The Levittown Board of Education approved a motion to offer an SAT Classroom Prep course through Kaplan Inc. at a rate of $200 per student Wednesday evening, a decision that did not sit well with board president Michael Pappas.
The district currently offers an SAT course taught by its own faculty to students before school at both Division Avenue and MacArthur High School for a materials cost of $25. Pappas, who first initiated the Kaplan plan, felt to take away $175 from district families was unreasonable.
"I have a problem with the entire way this is set up," said Pappas. "This program, the conception, came from me. I was looking to improve something for our students and it bothers me what it has morphed into."
"The program we have right now costs the district $8,000 per year and students pay $25 each," he added. "The new program, that my name is now attached to, raised the price 700 percent. I no longer want this associated with my name."
Pappas continued to say how the matter was never discussed in public, only executive session, which was his mistake as leader of the Board of Education and a mishap that could have taken this proposition off the table for something more affordable.
"It's not supposed to be that way," Pappas explained. "Any time we discuss public money it should be on the schedule, on the agenda and given to the public to have a chance to hear about it. It's my fault, I'm the board president. The initial vote should have been out here."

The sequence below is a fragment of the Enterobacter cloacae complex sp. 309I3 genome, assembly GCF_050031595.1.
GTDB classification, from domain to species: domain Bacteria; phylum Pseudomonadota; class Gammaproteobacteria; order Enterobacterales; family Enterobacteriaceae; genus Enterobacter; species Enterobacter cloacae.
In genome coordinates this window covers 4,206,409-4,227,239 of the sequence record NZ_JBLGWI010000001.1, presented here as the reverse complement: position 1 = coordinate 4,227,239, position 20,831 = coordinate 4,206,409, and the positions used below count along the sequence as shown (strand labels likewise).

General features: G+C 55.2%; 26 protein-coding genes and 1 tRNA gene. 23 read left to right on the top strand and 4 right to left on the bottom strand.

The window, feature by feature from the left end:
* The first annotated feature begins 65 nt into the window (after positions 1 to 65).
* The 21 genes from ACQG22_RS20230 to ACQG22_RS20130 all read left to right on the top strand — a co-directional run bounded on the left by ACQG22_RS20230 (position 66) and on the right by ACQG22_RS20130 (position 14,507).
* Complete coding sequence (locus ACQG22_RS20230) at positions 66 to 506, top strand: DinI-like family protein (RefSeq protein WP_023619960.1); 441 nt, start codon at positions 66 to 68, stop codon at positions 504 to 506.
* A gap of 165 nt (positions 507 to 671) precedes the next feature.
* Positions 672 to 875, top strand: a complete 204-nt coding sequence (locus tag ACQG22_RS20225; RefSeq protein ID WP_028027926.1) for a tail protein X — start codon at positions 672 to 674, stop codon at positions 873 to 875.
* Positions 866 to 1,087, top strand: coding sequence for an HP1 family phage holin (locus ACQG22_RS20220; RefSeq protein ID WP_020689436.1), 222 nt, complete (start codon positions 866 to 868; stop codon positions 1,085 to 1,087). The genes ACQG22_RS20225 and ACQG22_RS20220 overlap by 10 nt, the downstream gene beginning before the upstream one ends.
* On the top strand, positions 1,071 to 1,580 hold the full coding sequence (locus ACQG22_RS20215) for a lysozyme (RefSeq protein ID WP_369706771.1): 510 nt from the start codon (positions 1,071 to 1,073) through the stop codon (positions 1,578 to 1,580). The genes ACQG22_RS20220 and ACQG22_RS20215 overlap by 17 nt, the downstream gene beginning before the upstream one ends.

Board trustee Peggy Marenghi argued a different side, explaining that the quality of education from Kaplan is something the district can't offer themselves and will lift the students to a higher standard.
"We're offering a different service," said Marenghi. "It seems that it's being misrepresented here if people are thinking it's the same service. It's not. Kaplan will give our kids a greater edge. I think the idea is to give our kids a boost and make them more competitive."
Marenghi also added that the normal cost of Kaplan courses could range from $500 to $600, so an individual tuition rate of $200 is well worth the material the students will take away.
Board of Education Vice President Peter Porrazzo asked Pappas if his opinions were based on students who would be unable to afford the class.
"I'm worried about the person whose not on the free and reduced program and is ashamed to ask for it," Pappas responded, "the middle class parents or lower middle class parents who have nothing to give up to pay that $200 for their child."
Superintendent of Schools James Grossane suggested that for now, the board offer families an option by keeping both the early morning course offered by the district as well as the new Kaplan program.
The board will reconvene for a planning session Aug. 22 at 7:30 p.m.
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